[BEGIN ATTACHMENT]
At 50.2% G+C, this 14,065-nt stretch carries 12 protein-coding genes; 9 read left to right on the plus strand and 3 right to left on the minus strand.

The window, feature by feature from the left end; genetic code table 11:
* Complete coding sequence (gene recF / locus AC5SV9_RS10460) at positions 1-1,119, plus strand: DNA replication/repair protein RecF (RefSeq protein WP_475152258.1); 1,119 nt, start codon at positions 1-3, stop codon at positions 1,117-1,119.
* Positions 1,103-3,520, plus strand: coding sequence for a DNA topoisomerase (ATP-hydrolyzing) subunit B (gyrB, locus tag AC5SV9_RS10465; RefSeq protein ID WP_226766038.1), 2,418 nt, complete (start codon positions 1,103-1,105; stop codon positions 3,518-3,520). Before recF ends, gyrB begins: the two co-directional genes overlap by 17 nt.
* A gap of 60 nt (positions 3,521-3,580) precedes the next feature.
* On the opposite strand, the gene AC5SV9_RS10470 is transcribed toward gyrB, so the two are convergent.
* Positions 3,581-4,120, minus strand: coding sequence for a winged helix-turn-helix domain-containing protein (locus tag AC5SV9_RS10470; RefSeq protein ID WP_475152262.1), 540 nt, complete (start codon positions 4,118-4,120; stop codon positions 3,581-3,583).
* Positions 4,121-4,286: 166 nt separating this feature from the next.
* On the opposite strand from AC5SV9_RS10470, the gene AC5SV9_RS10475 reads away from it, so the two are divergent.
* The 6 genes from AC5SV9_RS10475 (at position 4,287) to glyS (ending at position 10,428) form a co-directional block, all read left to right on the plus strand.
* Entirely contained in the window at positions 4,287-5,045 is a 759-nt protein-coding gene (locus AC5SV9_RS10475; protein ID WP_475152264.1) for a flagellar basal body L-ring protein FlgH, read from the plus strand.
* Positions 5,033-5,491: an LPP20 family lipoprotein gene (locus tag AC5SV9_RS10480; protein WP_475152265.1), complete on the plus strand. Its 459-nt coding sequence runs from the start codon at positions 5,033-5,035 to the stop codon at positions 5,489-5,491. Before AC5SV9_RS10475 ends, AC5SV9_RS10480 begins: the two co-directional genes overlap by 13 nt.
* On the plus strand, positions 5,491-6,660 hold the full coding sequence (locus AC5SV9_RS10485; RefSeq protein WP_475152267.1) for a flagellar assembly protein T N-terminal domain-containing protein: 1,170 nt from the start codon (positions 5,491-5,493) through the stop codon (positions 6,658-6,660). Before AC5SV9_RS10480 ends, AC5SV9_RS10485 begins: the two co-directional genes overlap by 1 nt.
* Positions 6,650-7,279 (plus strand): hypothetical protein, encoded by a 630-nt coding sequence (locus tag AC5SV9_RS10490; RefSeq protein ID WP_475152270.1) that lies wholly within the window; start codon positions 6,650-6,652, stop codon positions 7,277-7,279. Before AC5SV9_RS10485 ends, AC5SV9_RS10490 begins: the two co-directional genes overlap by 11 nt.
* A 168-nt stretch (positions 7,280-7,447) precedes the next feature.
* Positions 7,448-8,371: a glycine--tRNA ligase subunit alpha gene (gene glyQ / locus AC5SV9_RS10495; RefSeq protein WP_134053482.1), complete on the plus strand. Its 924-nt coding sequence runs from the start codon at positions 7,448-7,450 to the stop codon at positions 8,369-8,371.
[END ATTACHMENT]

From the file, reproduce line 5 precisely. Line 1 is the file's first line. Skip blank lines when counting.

* A gap of 60 nt (positions 3,521-3,580) precedes the next feature.